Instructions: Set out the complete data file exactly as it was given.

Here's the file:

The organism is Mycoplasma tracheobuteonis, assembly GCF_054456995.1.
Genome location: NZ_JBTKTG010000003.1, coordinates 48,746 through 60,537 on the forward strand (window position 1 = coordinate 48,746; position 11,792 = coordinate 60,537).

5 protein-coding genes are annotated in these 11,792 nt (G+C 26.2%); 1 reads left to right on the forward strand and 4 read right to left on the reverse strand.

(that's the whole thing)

The organism is Mycoplasma tracheobuteonis, assembly GCF_054456995.1.
Genome location: NZ_JBTKTG010000003.1, coordinates 48,746 through 60,537 on the forward strand (window position 1 = coordinate 48,746; position 11,792 = coordinate 60,537).

5 protein-coding genes are annotated in these 11,792 nt (G+C 26.2%); 1 reads left to right on the forward strand and 4 read right to left on the reverse strand.